Salisbury University students on campus


The Counseling Center is here to provide you with effective mental health services to foster a healthier campus community.

About yourself

  1. Who you are is more valuable than what you do. Your worth as a person is not based on your intelligence, your grades, how hard you work. It is enough to be you.
  2. Respect and value the opinions of others - but realize that ultimately you must respect and satisfy yourself.
  3. Practice impulse control by imagining the consequences of your actions. How will you feel afterwards? Then, act so that you will be satisfied with yourself.
  4. Write out a plan for yourself. Jot down personal and academic goals and priorities, and reread them when you're in a slump.
  5. Don't worry about or dwell on things that go wrong. Concentrate on your successes. Remember that little successes build up just as quickly as little failures.
  6. Give yourself time to change. Forgive yourself for backsliding and making mistakes.
  7. Don't be a perfectionist. Make approaching your goals the basis of your self-respect rather than reaching your goals.
  8. Don't allow feelings of inadequacy to get you down. Think about all the things you do have going for you.
  9. If you're feeling down or hopeless, imagine the worst that could happen - exaggerate your fantasies - and then laugh at them. Do this to put yourself and your current situation in perspective. When you're down, go to someone whom you know cares for you and ask him or her to give you a "pep talk," reminding you of your good qualities and talents and abilities and/or make a list of your good qualities and read them when you need to.
  10. Be willing to risk failure for something you really care about. Be willing to risk success, too! If you're irrationally afraid of something, do it a lot; the fear will wear off. Learn to recognize, sooner, events which are not turning out as they should - and act to redirect them to your satisfaction.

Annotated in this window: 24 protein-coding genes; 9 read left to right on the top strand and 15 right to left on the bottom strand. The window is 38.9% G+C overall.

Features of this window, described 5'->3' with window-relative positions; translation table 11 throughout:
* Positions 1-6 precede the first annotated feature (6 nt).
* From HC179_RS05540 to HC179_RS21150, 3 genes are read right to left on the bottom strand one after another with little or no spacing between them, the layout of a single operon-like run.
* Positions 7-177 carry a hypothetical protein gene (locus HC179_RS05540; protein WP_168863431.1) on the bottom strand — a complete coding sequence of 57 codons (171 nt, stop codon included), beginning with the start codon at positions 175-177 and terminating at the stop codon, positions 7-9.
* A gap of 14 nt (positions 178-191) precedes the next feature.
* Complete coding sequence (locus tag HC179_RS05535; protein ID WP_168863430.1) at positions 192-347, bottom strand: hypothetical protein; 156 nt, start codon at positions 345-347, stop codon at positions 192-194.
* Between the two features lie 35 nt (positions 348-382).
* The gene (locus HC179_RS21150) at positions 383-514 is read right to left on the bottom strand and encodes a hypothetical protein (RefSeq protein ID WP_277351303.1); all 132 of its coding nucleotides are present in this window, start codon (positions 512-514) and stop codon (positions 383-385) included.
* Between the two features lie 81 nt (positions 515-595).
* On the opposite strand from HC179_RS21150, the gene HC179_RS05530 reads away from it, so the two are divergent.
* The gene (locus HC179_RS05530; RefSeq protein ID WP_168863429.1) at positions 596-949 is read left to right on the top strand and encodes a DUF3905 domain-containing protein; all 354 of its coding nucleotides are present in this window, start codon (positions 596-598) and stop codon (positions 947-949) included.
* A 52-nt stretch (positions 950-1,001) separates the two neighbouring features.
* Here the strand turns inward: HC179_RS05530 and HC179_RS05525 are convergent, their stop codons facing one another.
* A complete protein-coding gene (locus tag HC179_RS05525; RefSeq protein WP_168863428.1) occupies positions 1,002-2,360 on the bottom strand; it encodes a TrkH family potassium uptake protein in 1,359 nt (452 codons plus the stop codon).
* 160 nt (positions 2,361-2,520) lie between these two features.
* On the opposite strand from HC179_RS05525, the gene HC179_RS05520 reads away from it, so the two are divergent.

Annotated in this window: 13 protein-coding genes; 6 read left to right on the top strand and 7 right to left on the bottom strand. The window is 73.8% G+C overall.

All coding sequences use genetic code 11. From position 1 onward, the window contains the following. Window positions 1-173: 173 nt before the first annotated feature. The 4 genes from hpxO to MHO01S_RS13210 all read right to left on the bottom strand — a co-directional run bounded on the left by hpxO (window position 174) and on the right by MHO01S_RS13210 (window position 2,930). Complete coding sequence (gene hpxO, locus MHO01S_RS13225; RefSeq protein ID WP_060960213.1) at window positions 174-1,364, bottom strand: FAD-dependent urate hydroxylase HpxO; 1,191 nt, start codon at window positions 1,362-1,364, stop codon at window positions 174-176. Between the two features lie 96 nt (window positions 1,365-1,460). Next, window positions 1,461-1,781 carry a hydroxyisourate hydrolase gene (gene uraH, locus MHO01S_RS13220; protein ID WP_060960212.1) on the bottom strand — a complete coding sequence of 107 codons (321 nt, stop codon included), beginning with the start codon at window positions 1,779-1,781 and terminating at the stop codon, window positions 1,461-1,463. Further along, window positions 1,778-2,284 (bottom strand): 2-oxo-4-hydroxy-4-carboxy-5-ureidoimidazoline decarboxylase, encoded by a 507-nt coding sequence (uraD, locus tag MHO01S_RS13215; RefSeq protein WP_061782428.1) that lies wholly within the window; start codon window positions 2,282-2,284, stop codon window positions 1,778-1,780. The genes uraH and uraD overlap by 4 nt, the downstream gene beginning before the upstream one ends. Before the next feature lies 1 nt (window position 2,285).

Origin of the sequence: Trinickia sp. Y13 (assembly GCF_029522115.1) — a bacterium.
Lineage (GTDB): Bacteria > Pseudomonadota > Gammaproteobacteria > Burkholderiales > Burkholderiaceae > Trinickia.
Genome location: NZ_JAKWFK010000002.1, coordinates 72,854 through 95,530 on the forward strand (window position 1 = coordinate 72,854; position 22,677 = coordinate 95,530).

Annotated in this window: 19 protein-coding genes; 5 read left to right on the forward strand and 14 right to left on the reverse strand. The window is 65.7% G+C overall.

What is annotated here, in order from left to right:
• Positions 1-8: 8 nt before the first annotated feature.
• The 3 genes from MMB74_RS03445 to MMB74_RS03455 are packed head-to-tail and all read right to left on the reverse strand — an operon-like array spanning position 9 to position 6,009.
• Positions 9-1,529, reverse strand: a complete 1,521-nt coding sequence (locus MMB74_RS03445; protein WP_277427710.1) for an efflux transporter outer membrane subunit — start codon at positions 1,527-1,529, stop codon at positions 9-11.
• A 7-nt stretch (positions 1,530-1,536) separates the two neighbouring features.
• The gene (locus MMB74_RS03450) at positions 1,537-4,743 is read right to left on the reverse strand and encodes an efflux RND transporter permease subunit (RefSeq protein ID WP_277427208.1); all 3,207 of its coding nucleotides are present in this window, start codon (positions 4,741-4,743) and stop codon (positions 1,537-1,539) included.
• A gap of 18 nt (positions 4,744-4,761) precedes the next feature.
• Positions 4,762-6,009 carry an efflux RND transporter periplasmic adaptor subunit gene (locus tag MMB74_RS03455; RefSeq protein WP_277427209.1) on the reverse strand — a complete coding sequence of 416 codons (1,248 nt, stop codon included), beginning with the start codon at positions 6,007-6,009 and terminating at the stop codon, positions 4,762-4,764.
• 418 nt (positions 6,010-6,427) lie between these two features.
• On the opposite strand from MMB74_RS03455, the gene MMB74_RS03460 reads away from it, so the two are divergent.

About your work

No one else is forcing you to do your work. You've decided to take it on. Don't waste your energy in hostility toward others. Accept and live with your own decisions.

Start early. The sooner you start, the sooner you'll be free to do other activities, the less worry you'll experience, the more time you'll have to recover from mistakes and wrong directions.

Expect a certain amount of tension. Use that tension as energy to get yourself moving.

Different people have different styles of working. For example, some people need competition to do their best, while others work better at their own pace. Respect your work style and arrange the conditions you need to do well.

If you have a long, hard task, make it as comfortable for you as possible. Do it in short bits (but stay with it), do it wearing comfortable clothes, among friends, in familiar surroundings, with whatever you need to keep your spirits up while you work at it.

Pure, unadulterated motivation is rare (most of the time); you just have to keep plugging away.

If necessary, pause every now and then to remind yourself why you have chosen to take on certain work, what you expect to get out of it. Give yourself a pep talk.

When you've done something you feel good about, reward yourself with a treat: you deserve it!

Completed tasks keep interest and motivation at a higher level. Try to complete a task, accomplish a sub-goal, before you quit for the day.